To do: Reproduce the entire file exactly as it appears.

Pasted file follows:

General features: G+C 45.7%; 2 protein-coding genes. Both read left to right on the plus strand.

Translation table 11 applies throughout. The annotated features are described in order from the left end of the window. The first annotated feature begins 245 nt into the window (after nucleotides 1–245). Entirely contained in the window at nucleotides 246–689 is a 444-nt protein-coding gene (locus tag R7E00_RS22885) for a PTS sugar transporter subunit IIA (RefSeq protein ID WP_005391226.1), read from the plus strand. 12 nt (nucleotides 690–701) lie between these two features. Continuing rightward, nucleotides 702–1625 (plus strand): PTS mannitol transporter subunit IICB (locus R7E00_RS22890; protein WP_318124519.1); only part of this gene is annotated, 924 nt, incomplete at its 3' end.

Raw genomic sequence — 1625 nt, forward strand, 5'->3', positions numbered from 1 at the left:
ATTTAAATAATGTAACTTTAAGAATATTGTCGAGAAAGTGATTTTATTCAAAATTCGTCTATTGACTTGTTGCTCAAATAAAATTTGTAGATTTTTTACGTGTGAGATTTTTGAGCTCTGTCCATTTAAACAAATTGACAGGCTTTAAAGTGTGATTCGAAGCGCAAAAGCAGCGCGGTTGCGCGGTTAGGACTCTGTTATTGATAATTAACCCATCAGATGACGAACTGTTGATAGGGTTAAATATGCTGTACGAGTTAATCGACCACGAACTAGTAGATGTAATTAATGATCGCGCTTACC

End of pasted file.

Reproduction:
General features: G+C 45.7%; 2 protein-coding genes. Both read left to right on the plus strand.

Translation table 11 applies throughout. The annotated features are described in order from the left end of the window. The first annotated feature begins 245 nt into the window (after nucleotides 1–245). Entirely contained in the window at nucleotides 246–689 is a 444-nt protein-coding gene (locus tag R7E00_RS22885) for a PTS sugar transporter subunit IIA (RefSeq protein ID WP_005391226.1), read from the plus strand. 12 nt (nucleotides 690–701) lie between these two features. Continuing rightward, nucleotides 702–1625 (plus strand): PTS mannitol transporter subunit IICB (locus R7E00_RS22890; protein WP_318124519.1); only part of this gene is annotated, 924 nt, incomplete at its 3' end.

Raw genomic sequence — 1625 nt, forward strand, 5'->3', positions numbered from 1 at the left:
ATTTAAATAATGTAACTTTAAGAATATTGTCGAGAAAGTGATTTTATTCAAAATTCGTCTATTGACTTGTTGCTCAAATAAAATTTGTAGATTTTTTACGTGTGAGATTTTTGAGCTCTGTCCATTTAAACAAATTGACAGGCTTTAAAGTGTGATTCGAAGCGCAAAAGCAGCGCGGTTGCGCGGTTAGGACTCTGTTATTGATAATTAACCCATCAGATGACGAACTGTTGATAGGGTTAAATATGCTGTACGAGTTAATCGACCACGAACTAGTAGATGTAATTAATGATCGCGCTTACC